Thus, I can't reasonably explain what good Amazon expected to gain by removing sales ranking data from all LGBT books that it sells. All it did was to fuel a Twitter-swarm that is now ripping Amazon apart (not surprisingly, using a shared Twitter tag of "#amazonfail"). Even though LGBT books are not singled out by the company's policy and are included as part of the "adult" category, I thought that a company like Amazon - weren't they supposed be the powerhouse of tags and labels, the emperor in the kingdom of the miscellany, the master of the new digital disorder?- would know the value of tags as emotional symbols and wouldn't stupidly insist on a policy, which, to say the least, is misguided and belongs to the pre-digital world. It's as if they didn't know that anyone armed with Amazon's own search engine would discover those books within seconds anyway - why even bother with removing sales ranking? This is no longer a physical vault, where stealing the catalog would leave people without access to the books they need...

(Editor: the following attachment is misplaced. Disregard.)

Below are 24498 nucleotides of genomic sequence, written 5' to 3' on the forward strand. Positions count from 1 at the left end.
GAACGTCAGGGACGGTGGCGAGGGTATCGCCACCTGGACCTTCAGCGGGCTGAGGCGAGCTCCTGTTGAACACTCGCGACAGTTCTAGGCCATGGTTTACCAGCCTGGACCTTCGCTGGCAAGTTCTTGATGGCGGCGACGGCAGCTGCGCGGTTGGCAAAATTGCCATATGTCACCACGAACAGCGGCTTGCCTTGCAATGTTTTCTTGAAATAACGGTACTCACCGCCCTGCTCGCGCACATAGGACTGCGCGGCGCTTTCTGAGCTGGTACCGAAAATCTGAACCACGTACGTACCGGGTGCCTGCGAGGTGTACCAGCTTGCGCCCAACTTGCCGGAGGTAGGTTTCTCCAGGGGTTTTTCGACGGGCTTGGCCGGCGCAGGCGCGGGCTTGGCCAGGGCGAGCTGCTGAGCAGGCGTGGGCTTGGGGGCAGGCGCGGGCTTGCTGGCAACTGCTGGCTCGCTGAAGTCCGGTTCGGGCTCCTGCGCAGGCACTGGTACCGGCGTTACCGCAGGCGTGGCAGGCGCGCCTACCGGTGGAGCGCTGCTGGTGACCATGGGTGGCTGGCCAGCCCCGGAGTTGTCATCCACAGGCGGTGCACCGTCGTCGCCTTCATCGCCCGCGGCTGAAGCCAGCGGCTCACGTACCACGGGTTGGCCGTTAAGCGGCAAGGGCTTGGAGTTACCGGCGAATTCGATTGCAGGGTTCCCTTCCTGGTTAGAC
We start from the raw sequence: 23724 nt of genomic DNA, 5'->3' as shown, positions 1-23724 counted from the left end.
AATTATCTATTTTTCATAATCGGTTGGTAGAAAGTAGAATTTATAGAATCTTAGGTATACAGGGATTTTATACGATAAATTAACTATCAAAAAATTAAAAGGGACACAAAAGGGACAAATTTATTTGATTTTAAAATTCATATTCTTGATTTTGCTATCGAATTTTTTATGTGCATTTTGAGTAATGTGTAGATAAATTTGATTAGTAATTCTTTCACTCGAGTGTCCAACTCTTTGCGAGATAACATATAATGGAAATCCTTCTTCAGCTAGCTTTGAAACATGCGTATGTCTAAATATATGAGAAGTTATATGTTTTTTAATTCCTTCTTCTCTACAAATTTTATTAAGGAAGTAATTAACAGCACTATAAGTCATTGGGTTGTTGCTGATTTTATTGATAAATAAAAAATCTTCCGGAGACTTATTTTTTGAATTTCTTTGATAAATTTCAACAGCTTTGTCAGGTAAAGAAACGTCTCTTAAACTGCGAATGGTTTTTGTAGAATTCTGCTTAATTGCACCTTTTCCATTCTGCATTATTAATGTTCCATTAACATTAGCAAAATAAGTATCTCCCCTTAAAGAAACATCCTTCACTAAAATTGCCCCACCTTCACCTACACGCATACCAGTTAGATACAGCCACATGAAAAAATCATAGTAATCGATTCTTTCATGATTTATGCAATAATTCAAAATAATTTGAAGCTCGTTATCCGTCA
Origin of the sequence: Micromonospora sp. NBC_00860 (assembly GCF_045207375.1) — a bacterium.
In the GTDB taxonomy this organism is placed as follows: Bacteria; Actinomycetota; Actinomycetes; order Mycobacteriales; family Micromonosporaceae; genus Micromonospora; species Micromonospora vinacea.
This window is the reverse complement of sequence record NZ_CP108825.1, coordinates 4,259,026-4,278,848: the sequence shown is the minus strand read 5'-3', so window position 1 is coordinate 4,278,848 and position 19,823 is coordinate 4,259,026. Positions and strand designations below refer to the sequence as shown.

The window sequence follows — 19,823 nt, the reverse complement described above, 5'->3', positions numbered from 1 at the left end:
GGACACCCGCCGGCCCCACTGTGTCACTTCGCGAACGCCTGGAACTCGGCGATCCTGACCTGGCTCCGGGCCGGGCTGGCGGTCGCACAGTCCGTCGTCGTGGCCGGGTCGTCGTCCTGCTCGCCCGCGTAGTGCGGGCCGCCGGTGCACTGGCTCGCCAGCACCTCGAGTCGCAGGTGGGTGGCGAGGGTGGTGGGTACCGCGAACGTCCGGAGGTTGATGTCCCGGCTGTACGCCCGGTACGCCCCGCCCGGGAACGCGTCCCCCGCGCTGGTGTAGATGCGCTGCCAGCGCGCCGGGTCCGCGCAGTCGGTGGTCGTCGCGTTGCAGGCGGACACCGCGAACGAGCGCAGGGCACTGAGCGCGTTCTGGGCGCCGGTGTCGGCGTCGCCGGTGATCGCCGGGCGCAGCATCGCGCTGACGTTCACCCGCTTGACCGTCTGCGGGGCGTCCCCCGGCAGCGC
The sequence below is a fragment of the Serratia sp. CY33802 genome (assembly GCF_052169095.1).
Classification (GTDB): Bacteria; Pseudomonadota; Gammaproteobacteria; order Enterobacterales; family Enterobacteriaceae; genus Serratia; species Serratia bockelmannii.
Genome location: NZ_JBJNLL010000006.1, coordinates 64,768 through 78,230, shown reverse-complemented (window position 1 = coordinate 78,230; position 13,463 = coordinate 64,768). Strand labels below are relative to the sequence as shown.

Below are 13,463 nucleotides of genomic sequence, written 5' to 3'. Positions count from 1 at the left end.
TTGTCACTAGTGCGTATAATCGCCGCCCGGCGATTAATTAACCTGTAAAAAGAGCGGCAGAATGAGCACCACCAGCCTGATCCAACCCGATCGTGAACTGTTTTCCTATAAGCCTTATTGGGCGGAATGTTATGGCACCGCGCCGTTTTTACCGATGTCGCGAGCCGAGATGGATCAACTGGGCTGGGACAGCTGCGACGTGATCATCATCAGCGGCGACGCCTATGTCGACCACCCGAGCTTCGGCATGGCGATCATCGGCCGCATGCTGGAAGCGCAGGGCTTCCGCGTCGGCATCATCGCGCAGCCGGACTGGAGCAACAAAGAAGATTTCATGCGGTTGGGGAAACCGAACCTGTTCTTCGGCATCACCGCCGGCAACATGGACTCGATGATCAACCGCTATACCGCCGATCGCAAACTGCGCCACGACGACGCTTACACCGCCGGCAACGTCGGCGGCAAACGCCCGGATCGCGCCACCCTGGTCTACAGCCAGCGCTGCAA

But deranking Lady Chatterley's Lover, seriously? What year is this, 1928?
Sunday, April 12, 2009
Why do Internet companies do stupid things?(net.effect)